While a koi must have at least 3 rows of Gin Rin scales, the more rows it has, the better! Ideally, each row of Gin Rin scales should start at the base of the head of the fish and continue down the length of the koi to the base of the tail in line with the pectoral fin. Then, there should be a sufficient number of rows to extend from one pectoral fin to the other, although this is not essential as long as the Gin Rin coverage looks good from a top-down view. Of course, the Gin Rin scales themselves have to look good – each scale should be equally spaced apart and the rows should be aligned neatly without adjacent rows looking mismatched.

The most important thing about the Gin Rin scales is that the whole body of the koi should be symmetrical. The Gin Rin scales should look the same on both sides of the body and there should be no obvious scales without Gin Rin within a row of Gin Rin scales.

When it comes to choosing your own Gin Rin koi, we recommend first ignoring the Gin Rin scales and first judging the base variety of the koi, as they would in a competition. Once you have chosen a base variety that you like, you should then pick out a number of Gin Rin koi that fit the ideal body shape and ideal patterns and colours of the base variety. Finally, you can start to look at the Gin Rin scales of the koi and select your fish based on the quality of the Gin Rin. This way, you can ensure that you have the best quality Gin Rin koi for your koi collection!

Types of Gin Rin

Pearl Gin Rin Benigoi koi from breeder Sekiguchi

You may notice that the Gin Rin on one fish is not always the same as the Gin Rin on another fish. This is where the four different subtypes of Gin Rin come in. These are called Diamond Gin Rin, Pearl Gin Rin, Beta Gin and Kado Gin. Here we will give a brief overview of each:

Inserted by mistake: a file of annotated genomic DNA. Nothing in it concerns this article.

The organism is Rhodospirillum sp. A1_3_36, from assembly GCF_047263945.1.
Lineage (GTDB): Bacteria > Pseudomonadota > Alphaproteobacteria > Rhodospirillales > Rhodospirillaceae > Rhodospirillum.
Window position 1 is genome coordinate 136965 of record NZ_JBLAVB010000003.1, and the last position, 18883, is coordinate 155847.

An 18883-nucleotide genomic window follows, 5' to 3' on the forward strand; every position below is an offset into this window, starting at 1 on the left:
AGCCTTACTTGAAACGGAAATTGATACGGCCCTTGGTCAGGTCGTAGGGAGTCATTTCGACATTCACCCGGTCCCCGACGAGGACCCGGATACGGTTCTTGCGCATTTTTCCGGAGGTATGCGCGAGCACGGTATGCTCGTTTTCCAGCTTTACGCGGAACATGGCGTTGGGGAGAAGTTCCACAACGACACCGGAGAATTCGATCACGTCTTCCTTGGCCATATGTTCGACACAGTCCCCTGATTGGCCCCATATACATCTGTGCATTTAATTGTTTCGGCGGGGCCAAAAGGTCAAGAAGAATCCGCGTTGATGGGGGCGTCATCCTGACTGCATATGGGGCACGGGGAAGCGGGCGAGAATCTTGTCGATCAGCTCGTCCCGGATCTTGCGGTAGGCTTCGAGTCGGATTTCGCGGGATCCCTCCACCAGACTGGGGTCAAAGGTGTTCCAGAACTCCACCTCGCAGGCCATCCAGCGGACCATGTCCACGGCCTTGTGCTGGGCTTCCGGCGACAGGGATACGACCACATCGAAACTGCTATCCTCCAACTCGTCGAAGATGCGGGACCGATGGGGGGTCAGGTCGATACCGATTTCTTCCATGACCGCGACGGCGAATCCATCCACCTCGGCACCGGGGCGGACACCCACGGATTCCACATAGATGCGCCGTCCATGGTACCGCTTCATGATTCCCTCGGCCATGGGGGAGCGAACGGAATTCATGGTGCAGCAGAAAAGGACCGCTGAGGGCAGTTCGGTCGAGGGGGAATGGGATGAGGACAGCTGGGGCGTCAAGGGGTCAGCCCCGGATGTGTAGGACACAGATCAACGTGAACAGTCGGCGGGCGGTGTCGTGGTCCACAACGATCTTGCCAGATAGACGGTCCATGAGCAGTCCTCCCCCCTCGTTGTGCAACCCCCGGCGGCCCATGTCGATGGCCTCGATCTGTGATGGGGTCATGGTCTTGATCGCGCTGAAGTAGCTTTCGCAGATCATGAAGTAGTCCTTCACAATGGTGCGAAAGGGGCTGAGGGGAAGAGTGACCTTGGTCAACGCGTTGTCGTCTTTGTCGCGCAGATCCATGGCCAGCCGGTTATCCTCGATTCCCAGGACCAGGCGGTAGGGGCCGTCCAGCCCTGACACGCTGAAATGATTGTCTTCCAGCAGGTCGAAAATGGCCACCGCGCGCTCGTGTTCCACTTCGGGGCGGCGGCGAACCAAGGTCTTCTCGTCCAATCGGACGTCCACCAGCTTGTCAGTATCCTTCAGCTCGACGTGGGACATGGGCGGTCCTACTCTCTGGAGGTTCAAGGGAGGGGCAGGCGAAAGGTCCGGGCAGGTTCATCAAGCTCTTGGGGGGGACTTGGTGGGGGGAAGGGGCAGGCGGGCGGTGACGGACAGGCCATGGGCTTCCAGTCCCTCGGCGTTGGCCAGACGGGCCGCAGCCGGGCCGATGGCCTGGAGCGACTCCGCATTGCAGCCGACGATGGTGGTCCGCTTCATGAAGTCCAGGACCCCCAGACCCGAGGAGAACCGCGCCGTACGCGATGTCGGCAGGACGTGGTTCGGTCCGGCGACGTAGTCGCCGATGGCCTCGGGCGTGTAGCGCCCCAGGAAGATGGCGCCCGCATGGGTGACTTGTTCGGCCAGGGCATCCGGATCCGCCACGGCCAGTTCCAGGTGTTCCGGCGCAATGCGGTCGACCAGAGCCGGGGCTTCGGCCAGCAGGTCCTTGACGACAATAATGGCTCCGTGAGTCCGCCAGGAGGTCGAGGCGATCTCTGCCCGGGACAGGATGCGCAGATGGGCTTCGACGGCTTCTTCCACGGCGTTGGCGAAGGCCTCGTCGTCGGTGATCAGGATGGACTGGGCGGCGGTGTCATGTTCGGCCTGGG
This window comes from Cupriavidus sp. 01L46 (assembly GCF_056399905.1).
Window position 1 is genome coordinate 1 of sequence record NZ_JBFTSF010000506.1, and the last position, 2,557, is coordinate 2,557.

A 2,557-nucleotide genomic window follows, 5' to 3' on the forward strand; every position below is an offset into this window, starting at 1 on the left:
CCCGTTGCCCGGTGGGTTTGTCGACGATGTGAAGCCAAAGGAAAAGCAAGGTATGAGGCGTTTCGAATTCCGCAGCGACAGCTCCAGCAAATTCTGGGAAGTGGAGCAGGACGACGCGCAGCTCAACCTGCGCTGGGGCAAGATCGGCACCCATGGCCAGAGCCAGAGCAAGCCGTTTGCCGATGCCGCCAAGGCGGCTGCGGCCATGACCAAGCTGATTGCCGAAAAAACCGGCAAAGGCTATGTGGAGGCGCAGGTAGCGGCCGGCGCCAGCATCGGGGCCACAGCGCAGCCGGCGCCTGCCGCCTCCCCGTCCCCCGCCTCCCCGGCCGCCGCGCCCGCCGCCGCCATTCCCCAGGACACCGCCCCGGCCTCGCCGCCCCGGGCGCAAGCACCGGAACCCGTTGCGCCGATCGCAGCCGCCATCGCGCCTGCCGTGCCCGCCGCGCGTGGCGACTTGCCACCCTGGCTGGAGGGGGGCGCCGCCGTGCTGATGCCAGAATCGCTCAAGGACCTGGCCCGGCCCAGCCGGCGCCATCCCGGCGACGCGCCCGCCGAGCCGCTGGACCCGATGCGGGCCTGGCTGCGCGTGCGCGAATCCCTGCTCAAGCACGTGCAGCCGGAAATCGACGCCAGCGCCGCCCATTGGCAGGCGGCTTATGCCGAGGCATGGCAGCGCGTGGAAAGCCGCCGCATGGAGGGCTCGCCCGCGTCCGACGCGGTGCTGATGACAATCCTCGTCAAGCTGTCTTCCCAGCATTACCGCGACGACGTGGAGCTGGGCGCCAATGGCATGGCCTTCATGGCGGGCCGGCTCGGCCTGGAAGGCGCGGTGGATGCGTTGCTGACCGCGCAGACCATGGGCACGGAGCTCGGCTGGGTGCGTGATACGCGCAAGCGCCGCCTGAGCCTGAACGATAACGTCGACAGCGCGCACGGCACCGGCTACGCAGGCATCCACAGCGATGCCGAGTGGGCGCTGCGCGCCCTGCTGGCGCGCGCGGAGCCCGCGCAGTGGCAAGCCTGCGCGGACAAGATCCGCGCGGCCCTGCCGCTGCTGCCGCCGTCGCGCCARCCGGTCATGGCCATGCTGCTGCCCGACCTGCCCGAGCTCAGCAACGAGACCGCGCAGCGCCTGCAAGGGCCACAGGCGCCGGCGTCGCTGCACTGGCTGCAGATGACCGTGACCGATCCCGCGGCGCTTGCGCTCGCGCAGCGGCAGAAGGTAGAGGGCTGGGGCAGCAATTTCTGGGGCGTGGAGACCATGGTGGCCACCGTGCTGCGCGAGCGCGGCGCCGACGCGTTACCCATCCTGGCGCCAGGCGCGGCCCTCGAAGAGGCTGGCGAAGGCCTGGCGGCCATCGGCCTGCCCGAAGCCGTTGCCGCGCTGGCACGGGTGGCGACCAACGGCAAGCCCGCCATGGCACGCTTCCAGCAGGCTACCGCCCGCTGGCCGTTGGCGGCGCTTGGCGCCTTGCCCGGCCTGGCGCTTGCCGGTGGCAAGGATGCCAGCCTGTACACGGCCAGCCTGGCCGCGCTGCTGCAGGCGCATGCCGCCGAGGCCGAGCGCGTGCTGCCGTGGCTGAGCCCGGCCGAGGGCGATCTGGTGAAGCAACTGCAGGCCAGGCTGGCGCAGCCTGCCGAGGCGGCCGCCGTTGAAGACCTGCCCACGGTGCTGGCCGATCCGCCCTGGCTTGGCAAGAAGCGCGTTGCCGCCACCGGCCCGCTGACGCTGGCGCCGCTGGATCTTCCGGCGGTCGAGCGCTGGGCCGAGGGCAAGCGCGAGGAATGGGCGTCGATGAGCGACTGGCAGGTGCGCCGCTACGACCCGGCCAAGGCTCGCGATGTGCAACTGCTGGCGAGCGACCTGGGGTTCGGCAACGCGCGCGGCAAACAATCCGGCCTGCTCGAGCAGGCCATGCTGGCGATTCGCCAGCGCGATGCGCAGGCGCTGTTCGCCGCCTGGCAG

Diamond Gin Rin – This is the most common type of Gin Rin. Diamond Gin Rin scales look like cracked glass and the sparkle appears to fan out across the scale away from the head of the fish.

Pearl Gin Rin – This is the rarest type of Gin Rin. The scales of this type each have a small raised deposit in the centre that is incredibly shiny, giving the appearance of a pearl.

Beta Gin – This is a fairly rare type of Gin Rin but it is highly in demand thus making it the most valuable type of Gin Rin koi. Beta Gin was the original type of Gin Rin and was very popular and common in the 1950s and 1960s when Gin Rin koi were stabilised, but now are much more difficult to find. For this type, each scale looks like a mirror with the effect covering the whole scale to give a beautiful effect.

Kado Gin – This is also a rare type of Gin Rin; however, it is the least popular out of the four types as it has a more unusual look than the others. For this type, each scale has a glittery scalloped edge to it only rather than covering the whole scale.

That concludes today’s article all about the beautiful Gin Rin scale type. These can be truly stunning koi and a fantastic addition to any koi keeper's collection. Since almost every koi variety has a Gin Rin version, there is a Gin Rin koi for everyone!

Take a look at our current stock of Gin Rin koi here: